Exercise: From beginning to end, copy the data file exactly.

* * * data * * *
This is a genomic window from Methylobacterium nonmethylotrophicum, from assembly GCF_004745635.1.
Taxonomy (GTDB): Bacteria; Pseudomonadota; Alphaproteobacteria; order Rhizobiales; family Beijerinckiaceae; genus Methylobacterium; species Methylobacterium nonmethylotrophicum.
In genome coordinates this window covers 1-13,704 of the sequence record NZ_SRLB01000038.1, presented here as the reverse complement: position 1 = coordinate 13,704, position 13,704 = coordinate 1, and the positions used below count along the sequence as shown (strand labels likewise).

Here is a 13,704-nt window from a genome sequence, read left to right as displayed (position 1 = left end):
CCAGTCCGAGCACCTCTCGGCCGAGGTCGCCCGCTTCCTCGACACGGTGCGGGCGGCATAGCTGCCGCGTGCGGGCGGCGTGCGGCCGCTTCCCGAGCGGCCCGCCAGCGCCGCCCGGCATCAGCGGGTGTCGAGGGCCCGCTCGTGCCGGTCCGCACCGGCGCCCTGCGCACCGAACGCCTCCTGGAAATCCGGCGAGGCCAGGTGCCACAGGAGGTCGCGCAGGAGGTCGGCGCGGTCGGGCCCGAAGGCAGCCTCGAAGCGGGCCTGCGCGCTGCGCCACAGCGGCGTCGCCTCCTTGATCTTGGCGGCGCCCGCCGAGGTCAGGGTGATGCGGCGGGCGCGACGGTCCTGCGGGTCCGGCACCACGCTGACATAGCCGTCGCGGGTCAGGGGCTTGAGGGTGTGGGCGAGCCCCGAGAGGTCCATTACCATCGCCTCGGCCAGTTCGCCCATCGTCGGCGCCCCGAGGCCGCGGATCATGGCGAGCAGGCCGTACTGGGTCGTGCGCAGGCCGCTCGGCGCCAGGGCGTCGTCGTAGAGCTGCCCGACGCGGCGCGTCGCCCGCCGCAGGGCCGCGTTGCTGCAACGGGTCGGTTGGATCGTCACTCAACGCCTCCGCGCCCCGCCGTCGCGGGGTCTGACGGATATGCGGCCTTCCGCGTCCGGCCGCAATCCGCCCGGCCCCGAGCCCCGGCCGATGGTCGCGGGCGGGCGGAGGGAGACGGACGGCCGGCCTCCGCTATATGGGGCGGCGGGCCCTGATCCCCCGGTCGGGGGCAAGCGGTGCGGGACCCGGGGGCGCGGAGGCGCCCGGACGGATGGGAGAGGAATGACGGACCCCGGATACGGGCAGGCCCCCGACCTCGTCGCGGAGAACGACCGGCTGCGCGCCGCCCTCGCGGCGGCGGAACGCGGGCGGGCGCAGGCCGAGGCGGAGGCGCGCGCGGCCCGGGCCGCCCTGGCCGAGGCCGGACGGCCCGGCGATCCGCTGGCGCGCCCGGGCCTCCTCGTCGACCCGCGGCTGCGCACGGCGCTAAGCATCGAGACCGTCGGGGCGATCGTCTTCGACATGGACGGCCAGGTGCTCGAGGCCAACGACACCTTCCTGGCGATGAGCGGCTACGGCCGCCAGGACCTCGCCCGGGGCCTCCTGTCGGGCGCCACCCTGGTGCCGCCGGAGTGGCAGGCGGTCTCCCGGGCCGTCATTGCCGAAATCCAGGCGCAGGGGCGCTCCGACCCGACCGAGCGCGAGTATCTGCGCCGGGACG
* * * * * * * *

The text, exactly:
This is a genomic window from Methylobacterium nonmethylotrophicum, from assembly GCF_004745635.1.
Taxonomy (GTDB): Bacteria; Pseudomonadota; Alphaproteobacteria; order Rhizobiales; family Beijerinckiaceae; genus Methylobacterium; species Methylobacterium nonmethylotrophicum.
In genome coordinates this window covers 1-13,704 of the sequence record NZ_SRLB01000038.1, presented here as the reverse complement: position 1 = coordinate 13,704, position 13,704 = coordinate 1, and the positions used below count along the sequence as shown (strand labels likewise).

Here is a 13,704-nt window from a genome sequence, read left to right as displayed (position 1 = left end):
CCAGTCCGAGCACCTCTCGGCCGAGGTCGCCCGCTTCCTCGACACGGTGCGGGCGGCATAGCTGCCGCGTGCGGGCGGCGTGCGGCCGCTTCCCGAGCGGCCCGCCAGCGCCGCCCGGCATCAGCGGGTGTCGAGGGCCCGCTCGTGCCGGTCCGCACCGGCGCCCTGCGCACCGAACGCCTCCTGGAAATCCGGCGAGGCCAGGTGCCACAGGAGGTCGCGCAGGAGGTCGGCGCGGTCGGGCCCGAAGGCAGCCTCGAAGCGGGCCTGCGCGCTGCGCCACAGCGGCGTCGCCTCCTTGATCTTGGCGGCGCCCGCCGAGGTCAGGGTGATGCGGCGGGCGCGACGGTCCTGCGGGTCCGGCACCACGCTGACATAGCCGTCGCGGGTCAGGGGCTTGAGGGTGTGGGCGAGCCCCGAGAGGTCCATTACCATCGCCTCGGCCAGTTCGCCCATCGTCGGCGCCCCGAGGCCGCGGATCATGGCGAGCAGGCCGTACTGGGTCGTGCGCAGGCCGCTCGGCGCCAGGGCGTCGTCGTAGAGCTGCCCGACGCGGCGCGTCGCCCGCCGCAGGGCCGCGTTGCTGCAACGGGTCGGTTGGATCGTCACTCAACGCCTCCGCGCCCCGCCGTCGCGGGGTCTGACGGATATGCGGCCTTCCGCGTCCGGCCGCAATCCGCCCGGCCCCGAGCCCCGGCCGATGGTCGCGGGCGGGCGGAGGGAGACGGACGGCCGGCCTCCGCTATATGGGGCGGCGGGCCCTGATCCCCCGGTCGGGGGCAAGCGGTGCGGGACCCGGGGGCGCGGAGGCGCCCGGACGGATGGGAGAGGAATGACGGACCCCGGATACGGGCAGGCCCCCGACCTCGTCGCGGAGAACGACCGGCTGCGCGCCGCCCTCGCGGCGGCGGAACGCGGGCGGGCGCAGGCCGAGGCGGAGGCGCGCGCGGCCCGGGCCGCCCTGGCCGAGGCCGGACGGCCCGGCGATCCGCTGGCGCGCCCGGGCCTCCTCGTCGACCCGCGGCTGCGCACGGCGCTAAGCATCGAGACCGTCGGGGCGATCGTCTTCGACATGGACGGCCAGGTGCTCGAGGCCAACGACACCTTCCTGGCGATGAGCGGCTACGGCCGCCAGGACCTCGCCCGGGGCCTCCTGTCGGGCGCCACCCTGGTGCCGCCGGAGTGGCAGGCGGTCTCCCGGGCCGTCATTGCCGAAATCCAGGCGCAGGGGCGCTCCGACCCGACCGAGCGCGAGTATCTGCGCCGGGACG